Every workplace has its star: the person who keeps getting promoted to levels that match her sky-high ego. But it's her ego, not her skills, which likely got her there, according to a new study published in PLOS ONE. Researchers at four different British universities found that overconfident people tend to be judged as better than they actually are.
The study makes the point that overconfident people tend to be self-deceived, so they truly believe they're God's gift to the workplace. And researchers say this self-deception may have evolved to make people better at fooling others about their worth.
They confirmed it by monitoring tutorials at two London universities, in which small groups discuss the course materials with a teaching assistant. At the end of the first tutorial session, researchers asked the students to predict how each of their peers would perform in the class; they predicted both their final grade in the class and how well they would do in their next assignment. Each participant also rated his or her own performance. The grader did not know the identity of the students when reviewing their work.
Students who gave themselves a higher predicted grade also received a higher prediction from their peers, regardless of how they actually did in the class. And underconfident students who gave themselves a lower grade were also given lower grades by their peers. The results were unaffected by factors like sex, age, or wealth, and the connection between confidence and ratings persisted as the class went on.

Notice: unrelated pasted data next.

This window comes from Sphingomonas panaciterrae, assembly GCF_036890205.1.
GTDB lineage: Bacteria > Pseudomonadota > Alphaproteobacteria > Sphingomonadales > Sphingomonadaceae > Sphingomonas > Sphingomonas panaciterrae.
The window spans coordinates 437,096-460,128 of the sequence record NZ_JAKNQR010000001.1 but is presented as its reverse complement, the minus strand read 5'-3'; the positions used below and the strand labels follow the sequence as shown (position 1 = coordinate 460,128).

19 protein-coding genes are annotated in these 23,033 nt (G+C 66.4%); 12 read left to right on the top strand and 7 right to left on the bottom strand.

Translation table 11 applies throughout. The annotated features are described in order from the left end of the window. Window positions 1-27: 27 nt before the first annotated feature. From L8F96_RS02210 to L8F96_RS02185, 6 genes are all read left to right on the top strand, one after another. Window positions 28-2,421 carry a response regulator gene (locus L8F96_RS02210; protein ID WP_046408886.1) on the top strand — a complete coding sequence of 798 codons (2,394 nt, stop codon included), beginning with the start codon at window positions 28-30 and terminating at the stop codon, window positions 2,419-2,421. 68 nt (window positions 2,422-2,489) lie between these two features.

This bias towards the overconfident can be a real danger, researchers say. That's because being too confident can lead to disasters for bankers, stock traders, and even armies, because they become too vulnerable to risk. But as long as you don't have lives (or billions of dollars) at stake at your job, you'd better start faking it until you make it.